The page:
This is one is about the much-beloved and –reviled JFK. I’ve written one about him before, and plenty about his involvement in the Cold War. I started this round of research with Thomas Reeves’s A Question of Character. Reeves said he spent much of his life enamored with Kennedy, but as a professional historian he wanted to puncture the myth of Camelot and get at the true essence of the man. And as most historians now know, even if most Americans don’t, it’s not a pretty picture: Papa Joe’s spending to help buy influence (and votes), the Mafia ties, the philandering, the lies about his health (and about his authorship of a Pulitzer-Prize winning book), the drug use. You read this and think, “This is the caliber of person we elect to the most important political position in the world?” Of course, all presidents have flaws. But if the truth had been known about JFK in his lifetime, would he have been the 35th president? And could he have taken on the saint-like characteristics  that some still cherish today if not for his assassination?

Probably not. And no.

But my book, alas, will not delve too deeply into the sordid underbelly of American politics and this president’s life. Though I do hope to show the kids how a public image can be oh-so-artfully manufactured. Surely that has only become more relevant in the 50 years since Dallas.

My other biographical endeavor has a totally different angle. I belong to a group called Biographers International Organization (BIO), the only craft guild/support group for those scribes who attempt to document others’ lives for a living (not that more than a handful actually make a living at it). Last year, in my defunct blog, I chronicled my experience at the BIO national conference in Washington, DC. I was moderator of a panel on writing YA bios, got to meet lots of interesting writers, and developed the sense that what we biographers do is something special, if not always as impressive to others as what novelists or poets or reality-TV stars do.

I’ll be at this year’s conference too, an unexpected development thanks to my new role in helping put out BIO’s monthly newsletter. I wrote some of my first pieces for the May edition, and found it quite gratifying to research all things bio and then write about it for adult readers who share my passion for biographies in particular and reading/writing in general.

Here’s some of my first scribblings for The Complete Biographer, commenting on the release of Robert Caro’s fourth volume of his The Years of Lyndon Johnson:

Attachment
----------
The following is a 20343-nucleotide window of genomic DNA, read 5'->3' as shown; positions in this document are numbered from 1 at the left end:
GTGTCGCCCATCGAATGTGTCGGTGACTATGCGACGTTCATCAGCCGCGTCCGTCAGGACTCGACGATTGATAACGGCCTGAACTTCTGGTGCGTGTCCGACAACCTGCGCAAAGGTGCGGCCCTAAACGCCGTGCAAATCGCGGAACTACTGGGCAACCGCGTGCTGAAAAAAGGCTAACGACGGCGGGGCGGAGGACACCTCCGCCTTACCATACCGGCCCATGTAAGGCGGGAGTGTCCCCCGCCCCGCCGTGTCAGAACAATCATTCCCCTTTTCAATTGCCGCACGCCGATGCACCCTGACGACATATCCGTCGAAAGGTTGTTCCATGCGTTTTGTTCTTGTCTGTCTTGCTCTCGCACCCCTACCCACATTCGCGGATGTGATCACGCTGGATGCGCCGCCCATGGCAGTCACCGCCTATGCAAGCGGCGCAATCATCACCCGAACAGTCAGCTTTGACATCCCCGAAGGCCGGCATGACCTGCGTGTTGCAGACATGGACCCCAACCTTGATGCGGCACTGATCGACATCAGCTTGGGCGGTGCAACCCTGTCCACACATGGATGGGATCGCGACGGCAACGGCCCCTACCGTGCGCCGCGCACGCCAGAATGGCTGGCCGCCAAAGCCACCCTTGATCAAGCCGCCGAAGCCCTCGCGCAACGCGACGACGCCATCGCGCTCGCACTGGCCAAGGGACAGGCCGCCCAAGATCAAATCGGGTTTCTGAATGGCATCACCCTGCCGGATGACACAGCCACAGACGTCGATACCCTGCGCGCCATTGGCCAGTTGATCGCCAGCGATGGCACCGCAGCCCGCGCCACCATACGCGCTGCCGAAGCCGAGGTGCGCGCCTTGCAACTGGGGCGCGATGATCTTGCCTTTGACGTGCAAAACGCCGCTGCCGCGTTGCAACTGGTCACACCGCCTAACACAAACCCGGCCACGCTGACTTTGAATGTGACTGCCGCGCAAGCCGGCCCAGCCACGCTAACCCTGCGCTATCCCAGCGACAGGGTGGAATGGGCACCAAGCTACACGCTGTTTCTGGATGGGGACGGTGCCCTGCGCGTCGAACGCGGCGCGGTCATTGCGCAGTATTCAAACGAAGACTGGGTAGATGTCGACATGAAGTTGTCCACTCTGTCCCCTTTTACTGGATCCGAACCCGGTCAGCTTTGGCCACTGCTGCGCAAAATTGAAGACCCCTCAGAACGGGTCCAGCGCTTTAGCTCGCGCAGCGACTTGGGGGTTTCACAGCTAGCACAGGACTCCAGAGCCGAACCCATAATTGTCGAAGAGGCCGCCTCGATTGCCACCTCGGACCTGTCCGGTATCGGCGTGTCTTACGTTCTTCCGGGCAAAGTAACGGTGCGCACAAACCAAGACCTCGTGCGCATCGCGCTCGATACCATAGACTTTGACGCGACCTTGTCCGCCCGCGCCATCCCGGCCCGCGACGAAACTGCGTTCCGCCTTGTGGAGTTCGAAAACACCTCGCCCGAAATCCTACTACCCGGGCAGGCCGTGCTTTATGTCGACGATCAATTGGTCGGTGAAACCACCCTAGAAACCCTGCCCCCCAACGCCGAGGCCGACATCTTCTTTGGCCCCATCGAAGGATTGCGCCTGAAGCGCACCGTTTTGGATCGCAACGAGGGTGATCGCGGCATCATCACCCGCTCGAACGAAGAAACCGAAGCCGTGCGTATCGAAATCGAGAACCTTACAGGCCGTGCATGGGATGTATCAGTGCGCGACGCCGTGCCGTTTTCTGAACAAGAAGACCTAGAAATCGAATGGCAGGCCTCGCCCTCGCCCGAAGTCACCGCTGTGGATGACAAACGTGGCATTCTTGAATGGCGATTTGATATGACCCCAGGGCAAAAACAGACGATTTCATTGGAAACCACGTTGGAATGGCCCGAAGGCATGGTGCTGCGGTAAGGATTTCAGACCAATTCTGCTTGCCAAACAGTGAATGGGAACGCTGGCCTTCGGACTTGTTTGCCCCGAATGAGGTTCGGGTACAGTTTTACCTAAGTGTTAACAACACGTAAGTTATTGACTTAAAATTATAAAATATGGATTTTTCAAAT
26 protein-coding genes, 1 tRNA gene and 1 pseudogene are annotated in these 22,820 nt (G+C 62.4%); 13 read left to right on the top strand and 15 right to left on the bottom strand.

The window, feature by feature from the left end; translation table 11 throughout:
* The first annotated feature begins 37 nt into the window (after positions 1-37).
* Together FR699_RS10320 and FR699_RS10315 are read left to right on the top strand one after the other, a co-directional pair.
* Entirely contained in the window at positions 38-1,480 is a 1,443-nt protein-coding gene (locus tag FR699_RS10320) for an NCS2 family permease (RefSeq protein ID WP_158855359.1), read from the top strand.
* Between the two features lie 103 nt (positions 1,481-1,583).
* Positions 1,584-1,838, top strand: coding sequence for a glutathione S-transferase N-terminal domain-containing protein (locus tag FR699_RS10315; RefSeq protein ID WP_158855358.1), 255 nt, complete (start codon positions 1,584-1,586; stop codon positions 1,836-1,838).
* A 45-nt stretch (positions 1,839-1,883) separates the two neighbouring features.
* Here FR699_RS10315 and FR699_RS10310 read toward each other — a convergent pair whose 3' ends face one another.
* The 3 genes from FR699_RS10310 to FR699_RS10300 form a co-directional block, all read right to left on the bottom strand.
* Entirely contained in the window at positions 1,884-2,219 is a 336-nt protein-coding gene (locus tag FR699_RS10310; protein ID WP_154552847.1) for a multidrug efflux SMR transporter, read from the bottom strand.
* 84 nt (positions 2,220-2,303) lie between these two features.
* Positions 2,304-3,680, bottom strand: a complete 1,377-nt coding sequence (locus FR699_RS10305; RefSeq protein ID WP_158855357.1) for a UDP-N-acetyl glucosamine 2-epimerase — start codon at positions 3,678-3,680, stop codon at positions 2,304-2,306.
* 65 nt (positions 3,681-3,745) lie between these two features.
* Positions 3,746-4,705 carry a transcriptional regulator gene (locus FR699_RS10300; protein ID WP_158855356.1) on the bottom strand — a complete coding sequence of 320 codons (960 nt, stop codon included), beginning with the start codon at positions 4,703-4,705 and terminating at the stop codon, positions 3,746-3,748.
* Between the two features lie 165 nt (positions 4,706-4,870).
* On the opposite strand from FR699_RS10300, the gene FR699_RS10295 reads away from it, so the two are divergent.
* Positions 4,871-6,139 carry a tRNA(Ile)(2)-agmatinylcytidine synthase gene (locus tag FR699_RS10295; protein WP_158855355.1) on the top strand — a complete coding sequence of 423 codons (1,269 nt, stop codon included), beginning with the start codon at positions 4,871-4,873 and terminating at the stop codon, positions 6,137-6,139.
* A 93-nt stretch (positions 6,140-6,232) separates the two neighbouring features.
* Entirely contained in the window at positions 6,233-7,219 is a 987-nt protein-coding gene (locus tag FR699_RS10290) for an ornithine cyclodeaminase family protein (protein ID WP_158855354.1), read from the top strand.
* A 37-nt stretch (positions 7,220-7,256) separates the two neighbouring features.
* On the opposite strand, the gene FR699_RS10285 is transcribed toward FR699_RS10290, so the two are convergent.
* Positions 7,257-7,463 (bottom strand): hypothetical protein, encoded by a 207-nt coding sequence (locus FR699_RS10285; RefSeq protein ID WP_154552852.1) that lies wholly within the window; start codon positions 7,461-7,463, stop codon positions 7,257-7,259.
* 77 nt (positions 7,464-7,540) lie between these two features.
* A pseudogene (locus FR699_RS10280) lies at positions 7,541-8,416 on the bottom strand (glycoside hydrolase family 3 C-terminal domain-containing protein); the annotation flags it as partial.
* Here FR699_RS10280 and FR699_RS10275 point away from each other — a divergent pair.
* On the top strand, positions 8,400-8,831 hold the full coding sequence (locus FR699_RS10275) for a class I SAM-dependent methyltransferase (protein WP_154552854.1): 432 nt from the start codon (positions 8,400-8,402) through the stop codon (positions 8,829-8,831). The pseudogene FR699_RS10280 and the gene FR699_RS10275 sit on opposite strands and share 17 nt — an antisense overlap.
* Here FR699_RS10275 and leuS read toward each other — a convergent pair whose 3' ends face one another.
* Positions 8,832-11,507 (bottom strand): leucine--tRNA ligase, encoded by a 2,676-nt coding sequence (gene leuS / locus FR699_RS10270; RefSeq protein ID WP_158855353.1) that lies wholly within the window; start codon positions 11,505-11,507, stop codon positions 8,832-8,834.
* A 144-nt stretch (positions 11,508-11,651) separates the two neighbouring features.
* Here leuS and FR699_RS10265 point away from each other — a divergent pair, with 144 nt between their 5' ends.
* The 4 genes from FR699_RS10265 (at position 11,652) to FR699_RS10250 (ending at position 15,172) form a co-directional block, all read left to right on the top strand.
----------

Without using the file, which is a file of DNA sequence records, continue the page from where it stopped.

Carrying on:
Along with the recent praise for the book have been profiles of the author almost everywhere you turn: a long piece in Esquire, stories by CBS and NPR. Some of the attention for both book and author, one BIO member swears, is simply the media’s excitement over getting to use penultimate so often, since Caro plans one more book to close out Johnson’s life (due in two or three years). Yet even the casual fan of biographies can see something approaching heroic in a man devoting almost 40 years of his life to trying to capture the essence of such a towering political figure as Johnson.

Caro’s dedication to and skill at his craft was apparent at the 2011 Compleat Biographer conference. Winner of that year’s BIO Award, Caro delivered a keynote speech that addressed the importance of place in defining a subject’s character. He had immersed himself in the West Texas hill country of Johnson’s youth—just one part of the research that has made Caro so admired. But don’t, Esquire writer Chris Jones says, call Caro obsessive. The biographer told Jones, “That implies it’s something strange. This is reporting. This is what you’re supposed to do. You’re supposed to turn every page.”

When The Years of Lyndon Johnson is done, readers will have turned several thousand book pages—and know Caro has turned every page in the former president’s life.

40 years. Thousands of pages. The LBJ bio does strike some as obsessive, but to biographers, Caro is a master of our craft: a dedicated researcher, a striking writer, a seeker of the truth—as much as any historical writing delivers “the” truth.

My book on Hooke, scientist and coffee addict…

My new BIO gig got me reflecting on biographies in general: Reading my first in elementary school, almost always of athletes. One of Sal “the Barber” Maglie has always stuck in my mind. Writing biographies, from the long list of presidents to Robert Hooke (about whom I knew nothing beforehand) to a graphic-novel treatment of the life of Muhammad Ali.

Plutarch; yeah, they’ll still be reading my bios in 2,000 years…

Thinking about the biographers through ages, especially Suetonius and Plutarch. Suetonius’s The Twelve Caesars was the first history book on ancient Rome that I ever read. As to Plutarch, his Lives still reach us today, even if we don’t know it, since Shakespeare used him as a source for some of his historical plays. Then there are the ancient biographies of a guy who had some worldwide impact: Jesus Christ. You may have heard of him? Of course the writers of the Gospels were not exactly trained in the nuances of objective historical writing…

I find it interesting that the primary biography of the New Testament, along with Plutarch’s writing, were intended to show the lives of other to make moral statements. Biographies often try to show the goodness in others to inspire us, as we immerse ourselves in their courage and wisdom. And other times they are cautionary tales that warn of the dangers of hubris and roads taken that lead to perfidy.

Every life is a narrative. We all crave narratives to explore, whether our own or others. I may never be a Robert Caro, but when I write my 5,000-word, watered-down presidential bios, I still aspire to reach the standards set by the best practitioners of my craft. And give my readers a narrative that satisfies some deeper need.